The European Union and U.S Senate are currently battling over what Americans can call their cheeses. The E.U wants to defend names associated with geographic locations, such as ricotta, feta, Gouda, brie, Parmesan, and nearly every other cheese except American cheese. This sanction would force U.S manufactures to rename their products—from Feta to feta-style—making it more difficult for small producers to market their cheeses. Though E.U succeeded in placing similar sanctions on alcoholic beverages—only sparkling wines made in the Champagne region of France is called Champagne, U.S producers also worry that name changes will confuse consumers. These restrictions would give European manufacturers an edge over competitors.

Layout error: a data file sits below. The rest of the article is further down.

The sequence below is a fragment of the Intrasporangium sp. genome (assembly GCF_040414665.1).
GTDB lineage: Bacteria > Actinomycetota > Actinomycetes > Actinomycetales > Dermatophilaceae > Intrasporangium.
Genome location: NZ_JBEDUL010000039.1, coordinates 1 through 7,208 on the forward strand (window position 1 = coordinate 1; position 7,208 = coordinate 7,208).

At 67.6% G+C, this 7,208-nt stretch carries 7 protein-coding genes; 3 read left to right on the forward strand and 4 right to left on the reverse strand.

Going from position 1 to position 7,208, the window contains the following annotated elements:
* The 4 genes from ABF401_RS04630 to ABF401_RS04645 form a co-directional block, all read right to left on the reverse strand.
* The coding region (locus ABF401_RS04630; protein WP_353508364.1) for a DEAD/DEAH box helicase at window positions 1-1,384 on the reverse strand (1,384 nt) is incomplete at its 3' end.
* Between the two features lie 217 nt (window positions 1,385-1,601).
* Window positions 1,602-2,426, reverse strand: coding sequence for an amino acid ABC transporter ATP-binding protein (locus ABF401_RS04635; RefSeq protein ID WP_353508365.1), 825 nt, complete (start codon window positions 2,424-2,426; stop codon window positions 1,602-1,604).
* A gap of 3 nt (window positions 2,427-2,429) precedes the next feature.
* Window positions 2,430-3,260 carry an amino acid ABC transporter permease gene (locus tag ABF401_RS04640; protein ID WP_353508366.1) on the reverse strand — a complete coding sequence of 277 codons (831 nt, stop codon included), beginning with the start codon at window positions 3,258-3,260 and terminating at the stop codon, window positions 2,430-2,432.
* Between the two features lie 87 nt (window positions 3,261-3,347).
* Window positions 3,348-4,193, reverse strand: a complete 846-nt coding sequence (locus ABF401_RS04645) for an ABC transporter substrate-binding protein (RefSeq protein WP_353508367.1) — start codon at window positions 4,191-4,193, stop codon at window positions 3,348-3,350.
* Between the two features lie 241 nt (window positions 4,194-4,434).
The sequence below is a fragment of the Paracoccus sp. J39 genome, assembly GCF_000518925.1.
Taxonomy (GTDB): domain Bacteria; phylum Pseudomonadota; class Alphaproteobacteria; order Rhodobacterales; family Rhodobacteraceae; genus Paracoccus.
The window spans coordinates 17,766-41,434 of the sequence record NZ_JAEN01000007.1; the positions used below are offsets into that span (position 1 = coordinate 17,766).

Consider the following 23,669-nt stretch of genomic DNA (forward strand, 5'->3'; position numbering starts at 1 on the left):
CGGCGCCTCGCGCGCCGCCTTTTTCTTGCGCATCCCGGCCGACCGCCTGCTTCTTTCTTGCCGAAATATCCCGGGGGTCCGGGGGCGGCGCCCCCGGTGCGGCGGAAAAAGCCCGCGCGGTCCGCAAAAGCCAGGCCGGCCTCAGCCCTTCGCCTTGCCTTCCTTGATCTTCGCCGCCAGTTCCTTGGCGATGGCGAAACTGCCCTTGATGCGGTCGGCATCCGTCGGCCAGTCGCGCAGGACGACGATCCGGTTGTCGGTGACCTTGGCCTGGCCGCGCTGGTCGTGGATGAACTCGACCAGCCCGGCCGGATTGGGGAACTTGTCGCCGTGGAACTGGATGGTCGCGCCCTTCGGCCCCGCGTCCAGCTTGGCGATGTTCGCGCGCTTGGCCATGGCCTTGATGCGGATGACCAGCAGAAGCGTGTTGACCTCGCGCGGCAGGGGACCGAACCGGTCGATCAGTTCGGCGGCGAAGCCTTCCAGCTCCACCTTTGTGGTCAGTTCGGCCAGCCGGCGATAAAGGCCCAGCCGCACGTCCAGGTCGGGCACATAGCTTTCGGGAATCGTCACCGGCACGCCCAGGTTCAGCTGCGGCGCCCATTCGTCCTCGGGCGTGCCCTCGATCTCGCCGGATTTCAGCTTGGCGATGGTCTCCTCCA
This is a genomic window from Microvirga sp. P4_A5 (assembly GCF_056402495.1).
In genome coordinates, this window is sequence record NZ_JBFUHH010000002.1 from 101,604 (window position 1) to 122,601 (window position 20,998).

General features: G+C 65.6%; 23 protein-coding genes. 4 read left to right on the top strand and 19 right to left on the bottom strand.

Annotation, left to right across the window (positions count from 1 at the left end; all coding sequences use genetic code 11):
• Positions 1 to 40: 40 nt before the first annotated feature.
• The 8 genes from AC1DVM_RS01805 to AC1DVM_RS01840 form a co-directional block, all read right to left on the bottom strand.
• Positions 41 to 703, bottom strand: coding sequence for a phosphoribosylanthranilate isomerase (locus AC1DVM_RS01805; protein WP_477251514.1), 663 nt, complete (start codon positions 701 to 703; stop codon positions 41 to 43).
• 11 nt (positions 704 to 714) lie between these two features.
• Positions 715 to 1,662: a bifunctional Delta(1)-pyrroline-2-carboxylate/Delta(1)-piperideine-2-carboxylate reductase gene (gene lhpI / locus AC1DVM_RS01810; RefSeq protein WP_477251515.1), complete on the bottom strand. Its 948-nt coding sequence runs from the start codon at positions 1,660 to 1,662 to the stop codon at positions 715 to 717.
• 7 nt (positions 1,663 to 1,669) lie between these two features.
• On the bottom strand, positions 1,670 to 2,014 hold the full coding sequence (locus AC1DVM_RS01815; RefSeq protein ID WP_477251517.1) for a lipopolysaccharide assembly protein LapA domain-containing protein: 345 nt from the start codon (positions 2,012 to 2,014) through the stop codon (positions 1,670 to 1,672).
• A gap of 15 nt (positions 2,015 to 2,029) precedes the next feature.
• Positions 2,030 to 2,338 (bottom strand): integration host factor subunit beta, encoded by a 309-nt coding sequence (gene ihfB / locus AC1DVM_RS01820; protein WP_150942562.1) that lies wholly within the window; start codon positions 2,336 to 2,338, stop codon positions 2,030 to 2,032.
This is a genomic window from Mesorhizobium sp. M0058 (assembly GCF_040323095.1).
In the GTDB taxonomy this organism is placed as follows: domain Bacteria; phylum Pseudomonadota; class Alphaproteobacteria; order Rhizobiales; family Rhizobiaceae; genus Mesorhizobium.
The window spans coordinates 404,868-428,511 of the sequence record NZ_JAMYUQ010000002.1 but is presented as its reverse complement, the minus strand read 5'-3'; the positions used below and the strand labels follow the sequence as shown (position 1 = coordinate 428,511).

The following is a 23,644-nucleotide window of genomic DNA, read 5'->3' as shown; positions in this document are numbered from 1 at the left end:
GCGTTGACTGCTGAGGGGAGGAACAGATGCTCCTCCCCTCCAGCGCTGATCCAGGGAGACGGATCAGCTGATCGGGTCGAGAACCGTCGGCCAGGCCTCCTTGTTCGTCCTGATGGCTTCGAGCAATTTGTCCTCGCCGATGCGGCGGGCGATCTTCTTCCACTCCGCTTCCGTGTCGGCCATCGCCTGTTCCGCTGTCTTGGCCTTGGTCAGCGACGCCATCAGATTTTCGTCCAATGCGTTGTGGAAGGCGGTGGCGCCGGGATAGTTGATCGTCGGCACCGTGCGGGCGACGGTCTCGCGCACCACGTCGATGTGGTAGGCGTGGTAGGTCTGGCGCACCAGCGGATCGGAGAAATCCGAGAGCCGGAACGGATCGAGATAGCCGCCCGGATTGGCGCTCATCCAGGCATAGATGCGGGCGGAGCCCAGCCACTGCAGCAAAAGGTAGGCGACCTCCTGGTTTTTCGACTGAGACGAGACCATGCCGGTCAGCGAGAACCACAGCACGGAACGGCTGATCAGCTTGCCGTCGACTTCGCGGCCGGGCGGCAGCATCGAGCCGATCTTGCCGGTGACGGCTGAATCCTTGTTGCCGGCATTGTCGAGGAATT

Canada has agreed to these restrictions and will be renaming their cheeses. The European Union’s crackdown may also extend to other “regionally-associated” foods, such as Black Forest ham, Greek yogurt, Valencia oranges, and prosciutto. The E.U’s trade agreement aims to protect the integrity of these food items and prevent competitors from making inferior imitations. Similar quality certifications exist in the coffee and tea industries. India’s Tea Board authenticates exports and Fair Trade labels designate coffee manufacturers meet workplace standards.
This seemingly trivial debate is about more than what to call a piece of cheese; it relates to issues of culinary authenticity. It makes sense that the European Union wants to ensure quality standards in cheese buying “curds and aged whey” does not have the same appeal. The name changing agreement is still under debate but American manufacturers are urging the Senate to reject the E.U’s measures. In the end, this debate is a bit cheesy, it can easily be cured without making too much of a stink.